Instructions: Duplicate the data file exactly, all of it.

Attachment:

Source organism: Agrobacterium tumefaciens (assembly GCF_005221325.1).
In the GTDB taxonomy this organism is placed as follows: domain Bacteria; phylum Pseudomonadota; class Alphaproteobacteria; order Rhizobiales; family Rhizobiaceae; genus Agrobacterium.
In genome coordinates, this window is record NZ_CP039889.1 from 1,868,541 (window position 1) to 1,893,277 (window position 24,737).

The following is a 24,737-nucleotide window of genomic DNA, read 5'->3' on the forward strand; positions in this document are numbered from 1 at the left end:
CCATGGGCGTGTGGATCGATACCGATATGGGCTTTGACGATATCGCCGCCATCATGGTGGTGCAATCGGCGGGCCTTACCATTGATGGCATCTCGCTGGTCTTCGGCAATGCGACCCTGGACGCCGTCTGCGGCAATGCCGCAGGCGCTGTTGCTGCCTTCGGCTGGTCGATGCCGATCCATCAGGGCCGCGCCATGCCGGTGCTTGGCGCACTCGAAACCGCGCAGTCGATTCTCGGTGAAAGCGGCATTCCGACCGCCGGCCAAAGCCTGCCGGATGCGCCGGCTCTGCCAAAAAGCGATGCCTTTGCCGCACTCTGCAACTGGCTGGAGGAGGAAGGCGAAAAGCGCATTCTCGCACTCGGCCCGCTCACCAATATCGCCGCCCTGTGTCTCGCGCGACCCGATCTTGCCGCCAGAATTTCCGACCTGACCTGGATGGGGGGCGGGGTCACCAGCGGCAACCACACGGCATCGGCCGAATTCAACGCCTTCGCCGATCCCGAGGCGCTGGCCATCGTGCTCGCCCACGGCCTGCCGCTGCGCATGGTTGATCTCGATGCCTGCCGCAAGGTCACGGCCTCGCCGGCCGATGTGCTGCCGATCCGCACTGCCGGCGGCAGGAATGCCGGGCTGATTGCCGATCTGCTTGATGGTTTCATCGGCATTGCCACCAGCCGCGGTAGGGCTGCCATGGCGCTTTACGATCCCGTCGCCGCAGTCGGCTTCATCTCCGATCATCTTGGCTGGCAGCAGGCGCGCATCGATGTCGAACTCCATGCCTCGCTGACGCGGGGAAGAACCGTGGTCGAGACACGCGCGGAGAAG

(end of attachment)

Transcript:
Source organism: Agrobacterium tumefaciens (assembly GCF_005221325.1).
In the GTDB taxonomy this organism is placed as follows: domain Bacteria; phylum Pseudomonadota; class Alphaproteobacteria; order Rhizobiales; family Rhizobiaceae; genus Agrobacterium.
In genome coordinates, this window is record NZ_CP039889.1 from 1,868,541 (window position 1) to 1,893,277 (window position 24,737).

The following is a 24,737-nucleotide window of genomic DNA, read 5'->3' on the forward strand; positions in this document are numbered from 1 at the left end:
CCATGGGCGTGTGGATCGATACCGATATGGGCTTTGACGATATCGCCGCCATCATGGTGGTGCAATCGGCGGGCCTTACCATTGATGGCATCTCGCTGGTCTTCGGCAATGCGACCCTGGACGCCGTCTGCGGCAATGCCGCAGGCGCTGTTGCTGCCTTCGGCTGGTCGATGCCGATCCATCAGGGCCGCGCCATGCCGGTGCTTGGCGCACTCGAAACCGCGCAGTCGATTCTCGGTGAAAGCGGCATTCCGACCGCCGGCCAAAGCCTGCCGGATGCGCCGGCTCTGCCAAAAAGCGATGCCTTTGCCGCACTCTGCAACTGGCTGGAGGAGGAAGGCGAAAAGCGCATTCTCGCACTCGGCCCGCTCACCAATATCGCCGCCCTGTGTCTCGCGCGACCCGATCTTGCCGCCAGAATTTCCGACCTGACCTGGATGGGGGGCGGGGTCACCAGCGGCAACCACACGGCATCGGCCGAATTCAACGCCTTCGCCGATCCCGAGGCGCTGGCCATCGTGCTCGCCCACGGCCTGCCGCTGCGCATGGTTGATCTCGATGCCTGCCGCAAGGTCACGGCCTCGCCGGCCGATGTGCTGCCGATCCGCACTGCCGGCGGCAGGAATGCCGGGCTGATTGCCGATCTGCTTGATGGTTTCATCGGCATTGCCACCAGCCGCGGTAGGGCTGCCATGGCGCTTTACGATCCCGTCGCCGCAGTCGGCTTCATCTCCGATCATCTTGGCTGGCAGCAGGCGCGCATCGATGTCGAACTCCATGCCTCGCTGACGCGGGGAAGAACCGTGGTCGAGACACGCGCGGAGAAG